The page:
How did the books by Tom Buk-Swienty ‘Slaughter Bench Dybbøl’ and ‘Doomsday Als’ that inspired the film first land in your hands? Was it your idea to bring to the screen the tragic historical events of Denmark’s defeat to the Prussians in 1864?
Ole Bornedal: Back in 2010, I was working in Paris when I received a call from Ingolf Gabold [former Head of Drama at DR] who asked if I’d be interesting in doing a film about 1864. The idea of making a film about one of the biggest tragedies in Danish history had already crossed my mind, but I had thrown it out because it felt impossible to put it together budget-wise. Ingolf invited me to dig into the project again and told me about Tom Buk-Swienty’s books. I read them and knew I couldn’t do a straight screen adaptation as the books are more like documentaries. But there was so much interesting material there and eventually I kept it as inspiration and source material. That was four and a half years ago.
When 1864 received the extraordinary DKK100 million backing from the Danish government, via DR, you had already been working on the script for a year. Getting such a big lump of money from the state must have been a double edge sword - a great present to lift the project to a totally different level, but at the same time a weight to carry with the pressure to deliver …
OB: I have worked with big budgets before and that doesn’t pressure me at all. Some films need more financing than others. You just work on the movie and make the best out of it.
The Danish government put DKK100 million aside to support a major historical drama on DR. We had to bid for the pot of money with other competitors. The greenlight for the project came in very late in the process. I wasn’t sure the project would actually happen. Therefore I went to the US and directed The Possession in between. It’s only at the end of 2012 that 1864 was greenlit.
Did you have any interference on the making of 1864, considering the subject matter and DKK 173 million at stake?
OB: No there was absolutely no interference. Of course, I had constant discussions with the producers from Miso Film and people at DR, but they said: ‘Ole this is your project. Do whatever you think is best.' I don’t think such a free reign given to a director exists anywhere in the world. I appreciate all the trust that people gave me.
How did you use Tom Buk-Swienty’s books as inspiration to then create an epic drama with the historical events as backdrop?
OB: I used the letters from the soldiers to their families and girlfriends because they inspired me. Tom Buk-Swienty also told me that I could double check with him while I was writing a scene about particular political events or strategy, not to be too far off from the historical facts.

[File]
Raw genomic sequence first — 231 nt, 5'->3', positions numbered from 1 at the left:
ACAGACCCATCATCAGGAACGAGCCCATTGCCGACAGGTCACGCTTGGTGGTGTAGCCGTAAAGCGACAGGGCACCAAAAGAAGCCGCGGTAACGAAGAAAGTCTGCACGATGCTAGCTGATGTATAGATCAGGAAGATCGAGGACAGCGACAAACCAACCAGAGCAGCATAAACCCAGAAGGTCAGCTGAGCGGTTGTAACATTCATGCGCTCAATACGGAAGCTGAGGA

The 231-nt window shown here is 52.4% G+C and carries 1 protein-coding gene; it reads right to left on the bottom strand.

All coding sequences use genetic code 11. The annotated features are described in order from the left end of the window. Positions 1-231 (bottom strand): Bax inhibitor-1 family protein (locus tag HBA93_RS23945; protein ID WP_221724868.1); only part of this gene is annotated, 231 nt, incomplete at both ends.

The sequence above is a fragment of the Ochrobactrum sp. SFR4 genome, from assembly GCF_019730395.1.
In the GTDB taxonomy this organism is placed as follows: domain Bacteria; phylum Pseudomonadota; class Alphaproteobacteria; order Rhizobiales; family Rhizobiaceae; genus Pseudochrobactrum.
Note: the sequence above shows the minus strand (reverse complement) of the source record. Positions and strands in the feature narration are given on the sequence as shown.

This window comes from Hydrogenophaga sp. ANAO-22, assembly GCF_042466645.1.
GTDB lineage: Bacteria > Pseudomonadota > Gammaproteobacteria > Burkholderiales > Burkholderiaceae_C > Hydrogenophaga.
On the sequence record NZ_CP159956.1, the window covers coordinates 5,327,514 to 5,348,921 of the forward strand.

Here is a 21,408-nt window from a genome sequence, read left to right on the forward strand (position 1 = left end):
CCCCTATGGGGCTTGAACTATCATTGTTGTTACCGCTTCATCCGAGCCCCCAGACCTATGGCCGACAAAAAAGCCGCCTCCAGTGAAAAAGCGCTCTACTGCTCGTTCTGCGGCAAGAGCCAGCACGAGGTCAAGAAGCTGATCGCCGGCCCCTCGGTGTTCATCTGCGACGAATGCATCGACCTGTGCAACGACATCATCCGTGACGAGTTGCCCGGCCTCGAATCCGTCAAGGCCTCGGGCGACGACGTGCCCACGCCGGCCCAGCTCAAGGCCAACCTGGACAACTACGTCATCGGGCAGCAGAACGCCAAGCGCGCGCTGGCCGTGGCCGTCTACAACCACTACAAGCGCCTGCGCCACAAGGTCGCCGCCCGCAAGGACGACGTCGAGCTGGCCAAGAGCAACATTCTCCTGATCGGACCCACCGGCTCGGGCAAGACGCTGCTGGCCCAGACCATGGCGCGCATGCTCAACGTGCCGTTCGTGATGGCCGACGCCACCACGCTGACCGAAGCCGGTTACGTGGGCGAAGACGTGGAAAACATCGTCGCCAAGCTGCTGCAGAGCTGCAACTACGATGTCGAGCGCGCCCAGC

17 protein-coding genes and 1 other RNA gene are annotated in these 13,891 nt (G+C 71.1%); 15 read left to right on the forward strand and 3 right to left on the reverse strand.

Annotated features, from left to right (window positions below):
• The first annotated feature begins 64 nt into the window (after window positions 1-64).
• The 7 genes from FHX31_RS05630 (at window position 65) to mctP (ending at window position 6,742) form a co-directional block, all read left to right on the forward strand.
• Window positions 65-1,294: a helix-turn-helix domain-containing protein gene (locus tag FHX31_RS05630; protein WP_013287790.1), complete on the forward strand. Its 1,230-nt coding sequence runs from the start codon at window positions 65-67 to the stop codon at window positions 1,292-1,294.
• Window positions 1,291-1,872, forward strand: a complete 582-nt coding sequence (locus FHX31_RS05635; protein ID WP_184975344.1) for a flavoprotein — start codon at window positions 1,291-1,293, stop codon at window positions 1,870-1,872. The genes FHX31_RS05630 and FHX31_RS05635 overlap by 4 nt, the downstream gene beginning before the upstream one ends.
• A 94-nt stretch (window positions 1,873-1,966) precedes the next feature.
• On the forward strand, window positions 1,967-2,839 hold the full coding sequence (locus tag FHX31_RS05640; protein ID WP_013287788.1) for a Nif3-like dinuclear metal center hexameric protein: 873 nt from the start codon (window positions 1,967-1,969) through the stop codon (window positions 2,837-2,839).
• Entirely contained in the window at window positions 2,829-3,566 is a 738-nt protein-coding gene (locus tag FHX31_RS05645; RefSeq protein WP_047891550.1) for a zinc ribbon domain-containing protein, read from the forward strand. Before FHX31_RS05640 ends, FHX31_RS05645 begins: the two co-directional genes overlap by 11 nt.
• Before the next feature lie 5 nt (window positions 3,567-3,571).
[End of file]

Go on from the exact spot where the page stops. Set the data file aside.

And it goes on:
However I knew that the film shouldn’t be only about politics. I wanted to tell the story seen through the eyes of ordinary men and soldiers, the guys in the trenches and in the mud. So I created a family saga, a triangle love story between two brothers and a woman. I invented a gallery of loveable characters that all become victims of these events. Then as the writing evolved, the main themes that emerged became the loss of time, the loss of life. If there is any message in 1864 it is live your life to the fullest because you never know what tomorrow brings.
Why did you add a contemporary plot to the storytelling?
OB: I felt that 1864 was so far away historically from my generation and of course from today’s younger generation. I needed a link to that period and to those characters to make the story more accessible and relevant to today’s generation.
Regarding the casting, why did you choose relatively unknown actors for the main roles of Peter (Jens Sætter-Lassen), Laust (Jakob Oftebro) and their love interest Inge (Marie Tourell Søderberg)?
OB: Yes the film is carried by actors that are almost debutants. Then you have a solid cast of highly talented actors from Denmark, Germany, the UK such as Rainer Bock, James Fox, Pilou Asbæk, Nicolas Bro, Lars Mikkelsen, Søren Malling, Sidse Babette Knudsen etc. I just cast the actors in the parts that were best for each one of them.
What were the biggest challenges when filming 1864?
OB: The hardest was doing the battle scenes. I don’t think any director really enjoys this because it’s about thousands of extras running back and forth. There isn’t much psychology in filming 12,000 Prussians attacking 4,000 Danes. But you have to do it over and over again. It was also difficult because of the heat wave.
Were you pleased with your shooting experience in the Czech Republic?
OB: It was imperative for us to do it there because we had to build up the whole of Dybbøl again. It would have been too costly to build it in Denmark. Then the Czechs are very skilled in major historical films. They have fantastic grips, gaffers etc. They were extremely helpful.
As a filmmaker and a person, what did this whole experience bring to you? It’s a once in a life-time opportunity….
OB: I’m very grateful. I spent two years writing 400 pages of film script. I was allowed to do it as I pleased. I participated in every single part of the filmmaking process, including editing, CGI, sound mix. If there is any problem with 1864, I won’t be able to blame producers or anybody else but myself.
What’s next for you? Would you be tempted to work again with Peter Bose and Jonas Allen from Miso Film as you had such a great collaboration?
OB: Yes definitely. But right now I have an offer to direct another TV series for a US network. Working for television has become very hot and it’s a wonderful medium. You get time to develop your characters and to create a whole universe. All of a sudden making features seems restrictive.
Will you continue to split your time between the US and Scandinavia?
OB: It’s such a strong pull on your family when you have to go abroad. I hope to work more in Europe and less in the US in the future.